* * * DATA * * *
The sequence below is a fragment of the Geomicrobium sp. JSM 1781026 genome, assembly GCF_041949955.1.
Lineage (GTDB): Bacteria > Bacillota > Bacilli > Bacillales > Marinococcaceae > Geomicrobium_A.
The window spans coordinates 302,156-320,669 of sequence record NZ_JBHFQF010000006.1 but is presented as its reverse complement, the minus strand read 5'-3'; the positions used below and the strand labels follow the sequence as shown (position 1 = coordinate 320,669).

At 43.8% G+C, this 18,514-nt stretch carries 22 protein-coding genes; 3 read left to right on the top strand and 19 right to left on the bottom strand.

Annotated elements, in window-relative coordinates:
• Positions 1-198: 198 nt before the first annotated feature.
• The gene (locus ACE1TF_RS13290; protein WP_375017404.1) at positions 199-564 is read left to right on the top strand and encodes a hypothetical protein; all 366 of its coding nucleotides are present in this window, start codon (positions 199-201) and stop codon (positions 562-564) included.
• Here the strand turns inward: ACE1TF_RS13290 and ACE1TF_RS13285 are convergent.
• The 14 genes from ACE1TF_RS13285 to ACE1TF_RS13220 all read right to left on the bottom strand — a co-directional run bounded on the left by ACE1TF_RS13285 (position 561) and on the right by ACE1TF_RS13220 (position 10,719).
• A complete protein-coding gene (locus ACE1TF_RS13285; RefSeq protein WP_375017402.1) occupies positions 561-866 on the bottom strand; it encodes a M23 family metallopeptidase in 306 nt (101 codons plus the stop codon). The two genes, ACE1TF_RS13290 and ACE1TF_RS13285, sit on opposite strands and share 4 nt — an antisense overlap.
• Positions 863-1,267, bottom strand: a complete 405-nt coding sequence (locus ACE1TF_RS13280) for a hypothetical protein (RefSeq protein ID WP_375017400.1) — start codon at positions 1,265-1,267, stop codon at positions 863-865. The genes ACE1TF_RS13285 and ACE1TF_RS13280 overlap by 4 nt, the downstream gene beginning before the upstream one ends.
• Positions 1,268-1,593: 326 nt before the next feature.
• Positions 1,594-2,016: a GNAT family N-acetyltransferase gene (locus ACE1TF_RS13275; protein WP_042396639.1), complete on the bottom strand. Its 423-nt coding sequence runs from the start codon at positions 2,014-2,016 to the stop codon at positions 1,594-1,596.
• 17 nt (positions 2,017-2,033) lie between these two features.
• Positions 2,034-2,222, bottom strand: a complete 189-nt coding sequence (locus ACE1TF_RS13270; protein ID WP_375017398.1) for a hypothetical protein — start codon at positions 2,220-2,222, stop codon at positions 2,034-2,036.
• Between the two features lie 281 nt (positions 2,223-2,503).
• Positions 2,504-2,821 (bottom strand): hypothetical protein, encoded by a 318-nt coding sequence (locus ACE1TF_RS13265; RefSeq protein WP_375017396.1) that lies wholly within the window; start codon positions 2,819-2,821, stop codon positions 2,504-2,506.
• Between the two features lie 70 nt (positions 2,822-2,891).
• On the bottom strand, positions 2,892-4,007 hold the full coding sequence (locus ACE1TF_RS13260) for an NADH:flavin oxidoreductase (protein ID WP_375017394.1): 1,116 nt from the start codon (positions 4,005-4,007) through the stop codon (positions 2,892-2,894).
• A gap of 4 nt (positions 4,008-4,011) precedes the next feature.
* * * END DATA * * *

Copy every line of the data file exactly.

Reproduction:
The sequence below is a fragment of the Geomicrobium sp. JSM 1781026 genome, assembly GCF_041949955.1.
Lineage (GTDB): Bacteria > Bacillota > Bacilli > Bacillales > Marinococcaceae > Geomicrobium_A.
The window spans coordinates 302,156-320,669 of sequence record NZ_JBHFQF010000006.1 but is presented as its reverse complement, the minus strand read 5'-3'; the positions used below and the strand labels follow the sequence as shown (position 1 = coordinate 320,669).

At 43.8% G+C, this 18,514-nt stretch carries 22 protein-coding genes; 3 read left to right on the top strand and 19 right to left on the bottom strand.

Annotated elements, in window-relative coordinates:
• Positions 1-198: 198 nt before the first annotated feature.
• The gene (locus ACE1TF_RS13290; protein WP_375017404.1) at positions 199-564 is read left to right on the top strand and encodes a hypothetical protein; all 366 of its coding nucleotides are present in this window, start codon (positions 199-201) and stop codon (positions 562-564) included.
• Here the strand turns inward: ACE1TF_RS13290 and ACE1TF_RS13285 are convergent.
• The 14 genes from ACE1TF_RS13285 to ACE1TF_RS13220 all read right to left on the bottom strand — a co-directional run bounded on the left by ACE1TF_RS13285 (position 561) and on the right by ACE1TF_RS13220 (position 10,719).
• A complete protein-coding gene (locus ACE1TF_RS13285; RefSeq protein WP_375017402.1) occupies positions 561-866 on the bottom strand; it encodes a M23 family metallopeptidase in 306 nt (101 codons plus the stop codon). The two genes, ACE1TF_RS13290 and ACE1TF_RS13285, sit on opposite strands and share 4 nt — an antisense overlap.
• Positions 863-1,267, bottom strand: a complete 405-nt coding sequence (locus ACE1TF_RS13280) for a hypothetical protein (RefSeq protein ID WP_375017400.1) — start codon at positions 1,265-1,267, stop codon at positions 863-865. The genes ACE1TF_RS13285 and ACE1TF_RS13280 overlap by 4 nt, the downstream gene beginning before the upstream one ends.
• Positions 1,268-1,593: 326 nt before the next feature.
• Positions 1,594-2,016: a GNAT family N-acetyltransferase gene (locus ACE1TF_RS13275; protein WP_042396639.1), complete on the bottom strand. Its 423-nt coding sequence runs from the start codon at positions 2,014-2,016 to the stop codon at positions 1,594-1,596.
• 17 nt (positions 2,017-2,033) lie between these two features.
• Positions 2,034-2,222, bottom strand: a complete 189-nt coding sequence (locus ACE1TF_RS13270; protein ID WP_375017398.1) for a hypothetical protein — start codon at positions 2,220-2,222, stop codon at positions 2,034-2,036.
• Between the two features lie 281 nt (positions 2,223-2,503).
• Positions 2,504-2,821 (bottom strand): hypothetical protein, encoded by a 318-nt coding sequence (locus ACE1TF_RS13265; RefSeq protein WP_375017396.1) that lies wholly within the window; start codon positions 2,819-2,821, stop codon positions 2,504-2,506.
• Between the two features lie 70 nt (positions 2,822-2,891).
• On the bottom strand, positions 2,892-4,007 hold the full coding sequence (locus ACE1TF_RS13260) for an NADH:flavin oxidoreductase (protein ID WP_375017394.1): 1,116 nt from the start codon (positions 4,005-4,007) through the stop codon (positions 2,892-2,894).
• A gap of 4 nt (positions 4,008-4,011) precedes the next feature.